How Demings’ Plan-Do-Act-Cycle applies to today’s business environment

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In the 1950s W. Edwards Deming constructed the Plan-Do-Check-Act (PDCA) cycle. Deming developed this model on the basis of quality, and his assertion was that when processes are placed in a continuous feedback loop this increases the quality of service and products to customers.

Theoretically, when processes remain in a continuous loop this means that the process is regularly revisited. In industries, things change and when something may work during a given time as technology progresses or the business environment evolves, those processes may no longer be relevant, effective or efficient.

While this model has been around more than 50 years, this quality model still applies to today's business environments. The four segments in the cycle: "plan", "do", "check" and act" all revolve around consistent and improved quality and, in modern times, this is important due to competition and compliance factors in business.

If you were to break each segment of the cycle down you can easily identify why the PDCA model is still relevant. Here are some reasons why each checkpoint of the cycle is valuable in modern businesses:

Plan

This section relates to designing or revising business processes. In today's world, this would include IT which is constantly and rapidly growing and evolving. As tech progresses and grows, it makes good business sense for an organization to continuously examine.

Do

The do portion of PDCA suggests the implementation of the plan and measuring results; this too is valid in today's business environments because if benchmarks are going to be met, then performances have to be measured to determine whether or not the venture is a success or failure.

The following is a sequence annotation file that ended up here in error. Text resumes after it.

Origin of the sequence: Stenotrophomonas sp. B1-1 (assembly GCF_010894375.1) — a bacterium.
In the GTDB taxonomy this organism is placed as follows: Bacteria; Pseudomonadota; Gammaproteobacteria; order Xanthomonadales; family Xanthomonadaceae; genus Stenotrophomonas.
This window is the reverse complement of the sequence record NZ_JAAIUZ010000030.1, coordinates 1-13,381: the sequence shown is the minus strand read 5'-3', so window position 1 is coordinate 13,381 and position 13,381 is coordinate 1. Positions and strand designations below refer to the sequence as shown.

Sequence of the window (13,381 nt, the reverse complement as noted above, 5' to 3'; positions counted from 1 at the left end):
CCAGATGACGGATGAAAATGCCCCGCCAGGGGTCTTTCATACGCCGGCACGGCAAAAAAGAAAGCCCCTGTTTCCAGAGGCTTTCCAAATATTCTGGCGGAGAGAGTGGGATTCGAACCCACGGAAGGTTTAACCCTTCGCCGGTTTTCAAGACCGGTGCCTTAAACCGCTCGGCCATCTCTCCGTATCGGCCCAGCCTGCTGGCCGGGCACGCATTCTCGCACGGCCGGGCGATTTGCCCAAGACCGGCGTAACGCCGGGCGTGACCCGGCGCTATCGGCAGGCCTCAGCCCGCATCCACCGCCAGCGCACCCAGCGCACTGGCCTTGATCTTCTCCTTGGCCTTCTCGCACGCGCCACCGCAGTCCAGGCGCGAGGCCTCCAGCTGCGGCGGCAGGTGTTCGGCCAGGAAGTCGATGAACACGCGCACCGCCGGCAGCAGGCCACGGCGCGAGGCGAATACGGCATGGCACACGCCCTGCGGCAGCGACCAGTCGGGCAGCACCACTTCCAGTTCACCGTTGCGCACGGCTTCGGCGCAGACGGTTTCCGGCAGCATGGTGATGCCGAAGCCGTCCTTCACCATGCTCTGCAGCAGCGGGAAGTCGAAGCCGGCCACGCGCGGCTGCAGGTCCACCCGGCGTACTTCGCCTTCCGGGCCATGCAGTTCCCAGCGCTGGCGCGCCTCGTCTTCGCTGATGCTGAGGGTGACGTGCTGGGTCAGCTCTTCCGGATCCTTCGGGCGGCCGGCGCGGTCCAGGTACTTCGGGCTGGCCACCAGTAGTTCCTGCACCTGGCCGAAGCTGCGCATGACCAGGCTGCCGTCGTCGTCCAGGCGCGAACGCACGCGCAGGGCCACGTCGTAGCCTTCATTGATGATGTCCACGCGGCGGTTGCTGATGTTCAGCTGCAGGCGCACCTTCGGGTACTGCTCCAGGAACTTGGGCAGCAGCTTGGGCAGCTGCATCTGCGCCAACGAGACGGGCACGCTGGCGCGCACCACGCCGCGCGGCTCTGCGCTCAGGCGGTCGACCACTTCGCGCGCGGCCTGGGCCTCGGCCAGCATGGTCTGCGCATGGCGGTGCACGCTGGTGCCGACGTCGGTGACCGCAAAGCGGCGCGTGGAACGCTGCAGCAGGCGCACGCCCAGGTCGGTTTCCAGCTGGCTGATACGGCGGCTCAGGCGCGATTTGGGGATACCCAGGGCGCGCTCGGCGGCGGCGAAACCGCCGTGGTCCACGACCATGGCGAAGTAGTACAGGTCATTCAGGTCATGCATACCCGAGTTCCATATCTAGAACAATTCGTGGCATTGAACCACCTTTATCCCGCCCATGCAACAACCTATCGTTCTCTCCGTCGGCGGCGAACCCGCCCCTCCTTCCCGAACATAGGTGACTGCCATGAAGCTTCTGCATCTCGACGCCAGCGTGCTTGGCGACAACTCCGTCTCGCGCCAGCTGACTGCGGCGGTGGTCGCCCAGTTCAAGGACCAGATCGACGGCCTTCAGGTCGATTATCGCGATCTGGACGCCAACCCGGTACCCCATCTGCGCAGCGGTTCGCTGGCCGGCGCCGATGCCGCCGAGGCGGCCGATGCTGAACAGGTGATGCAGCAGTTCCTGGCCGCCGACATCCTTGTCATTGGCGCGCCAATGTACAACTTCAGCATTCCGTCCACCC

Check

The check portion of PDCA focuses on following up on the "do" and then assesses measurements and reports to decision makers. This action is just as valid today as it was in the 1950s. Successful businesses understand the need to continuously check up on processes and note whether or not they are running or acting as they should. If a deficiency or inaccuracy is found, then the situation can be quickly rectified in the Act section of the PDCA cycle. If everything is working fine, then this finding can be reported as well.

Act

The act segment of the cycle decides on changes that need to be made to improve business processes and in today's environments, there are many rapid changes in law and IT. As a result, businesses need to act, sometimes quickly, especially when new laws such as HIPAA, Sarbanes-Oxley or Gramm-Leach-Bliley Acts are passed.

Despite its age, Deming's PDCA cycle is a pretty relevant and useful model, even today.

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